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The Final Resting Place of Fanny Brice.
Fanny Brice (Borach) 29th October 1891 - 29th May 1951
Located behind the Garden of Serenity.
Fanny Brice (October 29, 1891 – May 29, 1951) was a popular and influential United States comedian, singer, and entertainer, remembered best for her many stage, radio and film appearances, her phonograph records, and as the creator and star of Baby Snooks. After her death she was depicted on stage and film by Barbra Streisand as Funny Girl.
Fanny Brice (occasionally spelled Fannie) was the stage name of Fania Borach, born in New York City, the third child of relatively well-off saloon owners of Hungarian Jewish descent. In 1908, she dropped out of school to work in a burlesque review. She is best known for both her association with Florenz Ziegfeld, headlining his Ziegfeld Follies from 1910 into the 1930s, and for her later radio career which lasted a decade and a half. In the 1921 Follies, she was featured singing "My Man" which became a big hit and is considered Fanny Brice's signature song. She made phonograph records of it for Victor Records and appeared singing it in the 1930 sound film "My Man." The second song most associated with her is the tune "Second Hand Rose". She recorded nearly two dozen record sides for Victor, and also cut several for Columbia. She is a posthumous recipient of a Grammy Hall of Fame Award for her 1921 recording of "My Man."
Trying to leap from stage to screen, Fanny made several films. She appeared in My Man (1928), Be Yourself! (1930), Everybody Sing (1938) (with Judy Garland), The Great Ziegfeld (She, Ray Bolger and Harriet Hoctor were the only original Ziegfeld performers to portray themselves in the 1936 film.), and 1946's Ziegfeld Follies. For her contribution to the motion picture industry, she has a star on the Hollywood Walk of Fame.
From the 1930s until her death in 1951, Fanny made a radio presence as a bratty toddler named Snooks, a role she first premiered in a Follies' skit. With first Alan Reed (later known as Falstaff in Fred Allen's famed "Allen's Alley" skits) and then Hanley Stafford as her bedeviled Daddy, Baby Snooks premiered in Ziegfeld Follies of the Air in February 1936 on CBS. She moved to NBC in December 1937, performing the Snooks routines as part of the Good News show, then back to CBS on Maxwell House Time, the half-hour divided between the Snooks sketches and comedian Frank Morgan, in September 1944. She was back to NBC in November 1948, in a full show of her own, first called Toasties Time but soon enough known as The Baby Snooks Show.
Brice was so meticulous about the show and the title character that she was known to perform in costume as a toddler girl even though none but the radio studio audience could see her. She was 45 years old when the character began her long radio life. In addition to Reed and then Stafford, her co-stars included Lalive Brownell, Lois Corbet, and Arlene Harris playing her mother, future television star Danny Thomas as Jerry, Charlie Cantor as Uncle Louie, and Ken Christy as Mr. Weemish. And she was completely devoted to the character, as she told biographer Norman Katkov:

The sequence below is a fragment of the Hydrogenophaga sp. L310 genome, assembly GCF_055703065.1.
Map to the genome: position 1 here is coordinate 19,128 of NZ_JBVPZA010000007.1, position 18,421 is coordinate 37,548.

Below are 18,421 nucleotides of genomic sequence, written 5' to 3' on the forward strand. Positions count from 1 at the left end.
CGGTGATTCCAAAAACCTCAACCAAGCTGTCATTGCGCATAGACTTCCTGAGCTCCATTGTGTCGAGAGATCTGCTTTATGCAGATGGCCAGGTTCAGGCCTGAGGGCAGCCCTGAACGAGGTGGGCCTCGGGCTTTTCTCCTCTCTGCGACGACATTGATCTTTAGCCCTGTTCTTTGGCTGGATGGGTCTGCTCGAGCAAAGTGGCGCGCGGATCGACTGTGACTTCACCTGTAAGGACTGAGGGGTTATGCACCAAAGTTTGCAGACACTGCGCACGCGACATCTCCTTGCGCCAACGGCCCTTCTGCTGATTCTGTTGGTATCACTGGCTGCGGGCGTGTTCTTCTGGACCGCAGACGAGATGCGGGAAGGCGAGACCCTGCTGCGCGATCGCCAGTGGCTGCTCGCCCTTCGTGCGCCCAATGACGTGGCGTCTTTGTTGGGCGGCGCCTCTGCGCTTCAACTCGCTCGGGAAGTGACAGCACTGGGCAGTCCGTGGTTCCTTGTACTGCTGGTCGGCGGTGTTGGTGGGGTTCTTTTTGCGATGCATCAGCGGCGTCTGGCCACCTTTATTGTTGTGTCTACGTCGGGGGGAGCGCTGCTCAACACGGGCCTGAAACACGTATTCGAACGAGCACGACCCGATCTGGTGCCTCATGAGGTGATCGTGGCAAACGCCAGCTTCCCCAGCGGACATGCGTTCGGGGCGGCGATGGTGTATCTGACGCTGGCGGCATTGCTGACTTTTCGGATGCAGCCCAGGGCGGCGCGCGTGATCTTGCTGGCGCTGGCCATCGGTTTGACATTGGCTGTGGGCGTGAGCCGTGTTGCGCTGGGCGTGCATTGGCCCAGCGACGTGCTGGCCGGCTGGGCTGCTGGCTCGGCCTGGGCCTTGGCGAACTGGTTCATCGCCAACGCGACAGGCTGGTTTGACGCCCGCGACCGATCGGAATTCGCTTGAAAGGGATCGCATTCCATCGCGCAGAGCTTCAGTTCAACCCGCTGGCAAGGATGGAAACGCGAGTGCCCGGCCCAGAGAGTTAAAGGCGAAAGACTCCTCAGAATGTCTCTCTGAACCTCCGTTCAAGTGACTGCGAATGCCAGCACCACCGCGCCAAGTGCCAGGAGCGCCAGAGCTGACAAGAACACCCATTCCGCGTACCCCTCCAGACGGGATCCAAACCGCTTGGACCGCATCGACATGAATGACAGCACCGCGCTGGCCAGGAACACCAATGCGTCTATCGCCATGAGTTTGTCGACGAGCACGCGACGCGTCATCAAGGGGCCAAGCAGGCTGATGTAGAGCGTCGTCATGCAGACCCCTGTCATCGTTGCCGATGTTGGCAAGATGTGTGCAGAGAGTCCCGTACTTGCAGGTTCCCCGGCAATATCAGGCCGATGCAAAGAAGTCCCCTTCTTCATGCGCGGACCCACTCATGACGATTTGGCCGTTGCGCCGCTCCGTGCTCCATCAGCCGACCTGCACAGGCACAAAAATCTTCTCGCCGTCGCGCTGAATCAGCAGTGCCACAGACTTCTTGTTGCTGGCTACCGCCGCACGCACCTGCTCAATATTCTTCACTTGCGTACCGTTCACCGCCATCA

Snooks is just the kid I used to be. She's my kind of youngster, the type I like. She has imagination. She's eager. She's alive. With all her deviltry, she is still a good kid, never vicious or mean. I love Snooks, and when I play her I do it as seriously as if she were real. I am Snooks. For twenty minutes or so, Fanny Brice ceases to exist. One of Brice's Baby Snooks writers, Everett Freeman, told Katkov Brice didn't like to rehearse the role but always snapped to on the air, and lost herself completely in the character: While she was on the air she was Baby Snooks. And after the show, for an hour after the show, she was still Baby Snooks. The Snooks voice disappeared, of course, but the Snooks temperament, thinking, actions, were all there.
Brice's second husband was the professional gambler Julius "Nicky" Arnstein. After he had served two years at Fort Leavenworth for conspiracy to carry stolen securities into the District of Columbia (he'd previously done time in Sing Sing, where Fanny visited him every week), a heartsick Brice divorced him. She later married songwriter and stage producer Billy Rose and appeared in his revue Crazy Quilt, among others. Unfortunately, that marriage also failed.
Brice and Stafford brought Baby Snooks and Daddy to Tallulah Bankhead's legendary big-budget, large-scale radio variety show, The Big Show, in November, 1950, sharing the bill with Groucho Marx and Jane Powell, among others, and performing a skit in which Snooks knocks on Bankhead's dressing room door for advice on becoming an actress when she grew up in spite of Daddy's warning that she already lacked what it took.
Six months later her Big Show appearance, Fanny Brice died in Hollywood, California at the age of 59 of a cerebral hemorrhage. She is now interred in the Westwood Village Memorial Park Cemetery in Los Angeles. The 29 May 1951 episode of The Baby Snooks Show was broadcast as a memorial to the star who created the brattish toddler, crowned by Hanley Stafford's brief on-air eulogy: "We have lost a very real, a very warm, a very wonderful woman."